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Use of biological agents in the management of white mold

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White mold is caused by the fungus Sclerotinia sclerotiorum, being able to infect more than 400 plant species, with great importance in Brazil in several crops that produce grains such as soybeans, beans, sunflower and canola.

It is a difficult disease to manage, considering the absence of resistant cultivars, the wide range of alternative hosts and the ability to produce abundant amounts of sclerotia, their survival structures in the soil, which allow the maintenance of primary inoculum from one crop to the next. .

The sclerotia can germinate emitting mycelium, or carpogenic germination, depending on environmental conditions. Carpogenic germination is the main reproductive form, which consists of the formation of apothecia by the sclerotia, which are cup-shaped structures. They produce ascospores, sexual spores of the pathogen, the main form of plant contamination. Apothecia (Figure 1) produce ascospores for a period of five to 10 days, and it is estimated that more than two million ascospores are generated in this period. Upon reaching the aerial part of soybean plants, ascospores need a mild temperature (15 °C to 25 °C) and a leaf wetness period of two to four hours, preferentially colonizing senescent flowers.

The symptoms of the disease become more visible when the white, cottony mycelium appears, usually with sclerotia, which is the most evident sign of plants infected with S. sclerotiorum (Figure 2). As the disease progresses, producing mycelium in abundance, new sclerotia are formed that will replenish the primary source of inoculum for crops in subsequent years.

Success in chemical management is often difficult, as the efficiency of fungicides must coincide with favorable conditions for infection to occur, that is, soybean flowering, ascospore release and favorable climatic conditions. However, in soybean cultivars with an indeterminate growth habit, favorable environmental conditions for long periods in the crop cycle and the presence of the pathogen make fungicide applications inefficient.


In addition, fungicides have limited movement (systematicity) in the plant, and none moves down the plant, that is, via the phloem. The lack of ability to move probably contributes to the low effectiveness in controlling white mold.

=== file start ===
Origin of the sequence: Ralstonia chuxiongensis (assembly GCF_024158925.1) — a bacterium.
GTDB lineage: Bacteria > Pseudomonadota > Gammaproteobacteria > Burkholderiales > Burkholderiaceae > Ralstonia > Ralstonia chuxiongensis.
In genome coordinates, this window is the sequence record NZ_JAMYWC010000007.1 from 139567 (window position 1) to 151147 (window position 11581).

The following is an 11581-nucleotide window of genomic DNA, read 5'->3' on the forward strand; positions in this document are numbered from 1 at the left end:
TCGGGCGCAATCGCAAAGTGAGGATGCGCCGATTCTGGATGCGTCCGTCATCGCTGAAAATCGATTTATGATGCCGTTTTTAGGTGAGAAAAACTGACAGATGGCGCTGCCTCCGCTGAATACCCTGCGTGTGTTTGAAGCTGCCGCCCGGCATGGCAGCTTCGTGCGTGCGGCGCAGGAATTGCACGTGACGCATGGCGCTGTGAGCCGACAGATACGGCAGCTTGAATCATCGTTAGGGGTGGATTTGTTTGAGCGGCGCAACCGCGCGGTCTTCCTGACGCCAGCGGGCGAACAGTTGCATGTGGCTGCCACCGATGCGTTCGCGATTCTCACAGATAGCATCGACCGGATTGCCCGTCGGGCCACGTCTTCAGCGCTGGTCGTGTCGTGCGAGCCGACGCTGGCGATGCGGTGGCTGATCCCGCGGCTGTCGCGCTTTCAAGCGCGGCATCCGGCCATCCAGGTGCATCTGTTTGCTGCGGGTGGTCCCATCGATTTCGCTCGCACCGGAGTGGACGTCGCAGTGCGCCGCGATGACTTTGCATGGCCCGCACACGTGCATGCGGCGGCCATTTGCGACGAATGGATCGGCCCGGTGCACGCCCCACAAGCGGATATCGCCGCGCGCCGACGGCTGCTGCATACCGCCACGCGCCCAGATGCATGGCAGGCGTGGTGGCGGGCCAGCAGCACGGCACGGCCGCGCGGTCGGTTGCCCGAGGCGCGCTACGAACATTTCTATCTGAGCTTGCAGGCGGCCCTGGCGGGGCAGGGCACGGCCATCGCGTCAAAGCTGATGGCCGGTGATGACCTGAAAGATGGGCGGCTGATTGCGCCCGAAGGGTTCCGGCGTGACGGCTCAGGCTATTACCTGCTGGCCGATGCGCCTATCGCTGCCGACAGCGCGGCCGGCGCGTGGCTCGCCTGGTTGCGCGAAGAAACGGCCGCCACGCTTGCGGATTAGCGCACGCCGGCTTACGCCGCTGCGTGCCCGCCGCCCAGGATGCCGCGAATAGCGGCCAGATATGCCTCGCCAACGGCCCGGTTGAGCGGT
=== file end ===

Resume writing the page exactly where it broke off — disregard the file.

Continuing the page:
Considering these difficulties with chemical fungicides, the use of biological agents has shown success in the management of the disease. Among the biological control agents with potential to control S. sclerotiorum studied, there are bacteria and fungi. In Brazil, the use of Trichodermas and Bacillus prevail as biocontrol agents for S. sclerotiorum, being used in the integrated management of white mold.

In the biological management of white mold, it is important to understand that the origin of the disease, in most cases, begins with the germination of sclerotia. In this sense, the management of the disease should be directed towards the reduction of sclerotia and techniques to make it difficult for them to germinate. In addition, in management, it is also important to make efforts to minimize the dispersion of ascospores, as well as to seek to make them unfeasible.

Some strategies are important in the sclerotia reduction process, such as crop rotation and cover crops, considering the use of non-host cultures of S. sclerotiorum, such as corn, wheat, oats, barley. In fields with a growing history of white mold, it is essential to break the pathogenic cycle by introducing non-host species by subsequent crops. Using no-till is also a strategy, although more sclerotia are found near the soil surface in this system, they degrade faster in no-till soils compared to plowed soils. Another important factor is the use of cover crops, being necessary to carry out an inspection of the quality of the seeds, to avoid seeds contaminated with sclerotia, as can be seen in Figure 3, contaminated forage radish seeds.